Minikube is a set of tools that allows you to easily create a one-node Kubernetes cluster inside a virtual machine running on your PC. Thus there is only one node, which serves at the same time as a management node and a worker node. Minikube supports several virtualization toolsets, but the default (both on Linux and an Windows) is Virtualbox. So as a first step, let us install this.

$ sudo apt-get install virtualbox

Next, we can install minikube. We will use release 1.0 which has been published end of march. Minikube is one single, statically linked binary. I keep third-party binaries in a directory ~/Local/bin, so I applied the following commands to download and install minikube.

$ curl -Lo minikube https://storage.googleapis.com/minikube/releases/v1.0.0/minikube-linux-amd64 
$ chmod 700 minikube
$ mv minikube ~/Local/bin

Running minikube

Running minikube is easy – just execute

$ minikube start

When you do this for the first time after installation, Minikube needs to download a couple of images. These images are cached in ~/minikube/cache and require a bit more than 2 Gb of disk space, so this will take some time.

Once the download is complete, minikube will bring up a virtual machine, install Kubernetes in it and adapt your kubectl configuration to point to this newly created cluster.

By default, minikube will create a virtual machine with two virtual CPUs (i.e. two hyperthreads) and 2 GB of RAM. This is the minimum for a reasonable setup. If you have a machine with sufficient memory, you can allocate more. To create a machine with 4 GB RAM and four CPUs, use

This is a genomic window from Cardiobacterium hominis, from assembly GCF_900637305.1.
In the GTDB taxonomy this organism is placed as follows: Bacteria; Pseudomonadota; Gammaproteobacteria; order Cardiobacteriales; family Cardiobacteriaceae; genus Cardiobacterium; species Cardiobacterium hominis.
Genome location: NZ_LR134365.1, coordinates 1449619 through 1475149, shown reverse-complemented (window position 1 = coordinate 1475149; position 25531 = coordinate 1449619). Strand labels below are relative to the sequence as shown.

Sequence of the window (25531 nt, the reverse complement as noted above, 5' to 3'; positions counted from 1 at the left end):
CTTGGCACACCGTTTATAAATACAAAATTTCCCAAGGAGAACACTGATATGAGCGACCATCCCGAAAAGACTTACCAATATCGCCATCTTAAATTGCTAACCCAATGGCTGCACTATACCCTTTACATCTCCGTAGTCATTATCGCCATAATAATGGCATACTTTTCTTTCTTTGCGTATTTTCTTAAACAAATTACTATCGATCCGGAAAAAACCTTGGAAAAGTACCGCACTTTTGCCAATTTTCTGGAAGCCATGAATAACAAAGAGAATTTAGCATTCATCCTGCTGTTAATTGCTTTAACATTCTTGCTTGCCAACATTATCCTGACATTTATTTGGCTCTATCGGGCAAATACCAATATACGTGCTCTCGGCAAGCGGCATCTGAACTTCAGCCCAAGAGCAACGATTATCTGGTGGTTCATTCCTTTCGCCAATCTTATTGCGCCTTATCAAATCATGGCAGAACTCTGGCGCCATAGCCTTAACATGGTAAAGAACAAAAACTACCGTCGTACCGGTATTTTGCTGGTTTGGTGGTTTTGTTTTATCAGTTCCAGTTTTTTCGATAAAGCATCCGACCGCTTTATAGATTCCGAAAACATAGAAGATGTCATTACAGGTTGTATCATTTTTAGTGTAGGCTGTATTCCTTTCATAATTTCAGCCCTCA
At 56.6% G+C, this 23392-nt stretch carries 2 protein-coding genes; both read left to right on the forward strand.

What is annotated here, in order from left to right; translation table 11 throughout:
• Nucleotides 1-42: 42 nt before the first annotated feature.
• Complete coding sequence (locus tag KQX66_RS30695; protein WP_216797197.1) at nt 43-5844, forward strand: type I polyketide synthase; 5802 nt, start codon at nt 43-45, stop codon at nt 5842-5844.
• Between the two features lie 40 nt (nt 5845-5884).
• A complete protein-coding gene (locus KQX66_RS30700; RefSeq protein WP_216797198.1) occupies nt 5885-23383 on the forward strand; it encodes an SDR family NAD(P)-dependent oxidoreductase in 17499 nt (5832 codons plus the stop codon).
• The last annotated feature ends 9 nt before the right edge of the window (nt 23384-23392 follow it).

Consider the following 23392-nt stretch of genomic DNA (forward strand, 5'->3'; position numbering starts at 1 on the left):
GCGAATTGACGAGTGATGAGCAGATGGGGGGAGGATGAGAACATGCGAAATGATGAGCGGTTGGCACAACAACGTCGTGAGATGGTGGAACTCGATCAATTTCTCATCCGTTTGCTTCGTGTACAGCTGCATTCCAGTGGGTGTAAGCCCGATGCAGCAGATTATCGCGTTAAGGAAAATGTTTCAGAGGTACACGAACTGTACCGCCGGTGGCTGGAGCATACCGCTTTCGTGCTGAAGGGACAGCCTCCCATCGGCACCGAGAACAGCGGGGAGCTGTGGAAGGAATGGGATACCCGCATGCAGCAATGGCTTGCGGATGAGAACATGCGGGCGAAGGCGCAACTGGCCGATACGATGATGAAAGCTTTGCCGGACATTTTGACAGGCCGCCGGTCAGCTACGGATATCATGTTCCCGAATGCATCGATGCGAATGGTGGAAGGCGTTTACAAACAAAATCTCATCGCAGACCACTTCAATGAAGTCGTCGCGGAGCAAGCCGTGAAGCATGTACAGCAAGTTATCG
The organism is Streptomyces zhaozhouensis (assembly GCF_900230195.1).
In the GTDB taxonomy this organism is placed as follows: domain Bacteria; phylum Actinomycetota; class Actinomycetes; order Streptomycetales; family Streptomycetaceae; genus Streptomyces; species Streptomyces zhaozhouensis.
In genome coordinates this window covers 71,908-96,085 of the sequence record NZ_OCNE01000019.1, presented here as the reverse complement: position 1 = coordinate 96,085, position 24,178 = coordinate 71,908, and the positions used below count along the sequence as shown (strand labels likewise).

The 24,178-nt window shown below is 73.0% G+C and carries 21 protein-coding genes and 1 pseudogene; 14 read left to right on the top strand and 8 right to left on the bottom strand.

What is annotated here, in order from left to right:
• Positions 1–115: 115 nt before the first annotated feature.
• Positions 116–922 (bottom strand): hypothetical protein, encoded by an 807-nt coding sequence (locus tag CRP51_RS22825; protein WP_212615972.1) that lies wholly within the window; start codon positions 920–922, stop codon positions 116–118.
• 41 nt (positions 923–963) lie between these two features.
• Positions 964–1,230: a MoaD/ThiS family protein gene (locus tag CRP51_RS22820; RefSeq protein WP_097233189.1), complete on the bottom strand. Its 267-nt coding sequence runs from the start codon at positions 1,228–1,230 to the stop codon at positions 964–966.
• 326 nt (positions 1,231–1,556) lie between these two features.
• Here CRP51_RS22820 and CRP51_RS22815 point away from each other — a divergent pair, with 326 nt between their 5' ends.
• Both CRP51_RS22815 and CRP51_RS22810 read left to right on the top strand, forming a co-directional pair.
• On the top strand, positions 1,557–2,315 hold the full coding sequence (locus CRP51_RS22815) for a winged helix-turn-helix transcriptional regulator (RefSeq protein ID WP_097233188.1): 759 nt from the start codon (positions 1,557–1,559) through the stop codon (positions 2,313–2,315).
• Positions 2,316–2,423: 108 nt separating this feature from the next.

$ minikube start --memory 4096 --cpus 4

Let us see what this command does. If you print your kubectl config file using kubectl config view, you will see that minikube has added a new context to your configuration and set this context as the default context, while preserving any previous configuration that you had. Next, let us inspect our nodes.

$ kubectl get nodes
NAME       STATUS   ROLES    AGE     VERSION
minikube   Ready    master   3m24s   v1.14.0

We see that there is one node, as expected. This node is a virtual machine – if you run virtualbox, you will be able to see that machine and its configuration.

screenshot-from-2019-04-08-14-06-02.png

When you run minikube stop, the virtual machine will be shut down, but will survive. When you restart minikube, this machine will again be used.

There are several ways to actually log into this machine. First, minikube has a command that will do that – minikube ssh. This will log you in as user docker, and you can do a sudo -s to become root.

Alternatively, you can stop minikube, then start the machine manually from the virtualbox management console, log into it (user “docker”, password “tcuser” – it took me some time to figure this out, if you want to verify this look at this file, read the minikube Makefile to confirm that the build uses buildroot and take a look at the description in this file) and then start minikube. In this case, minikube will detect that the machine is already running.

Networking in Minikube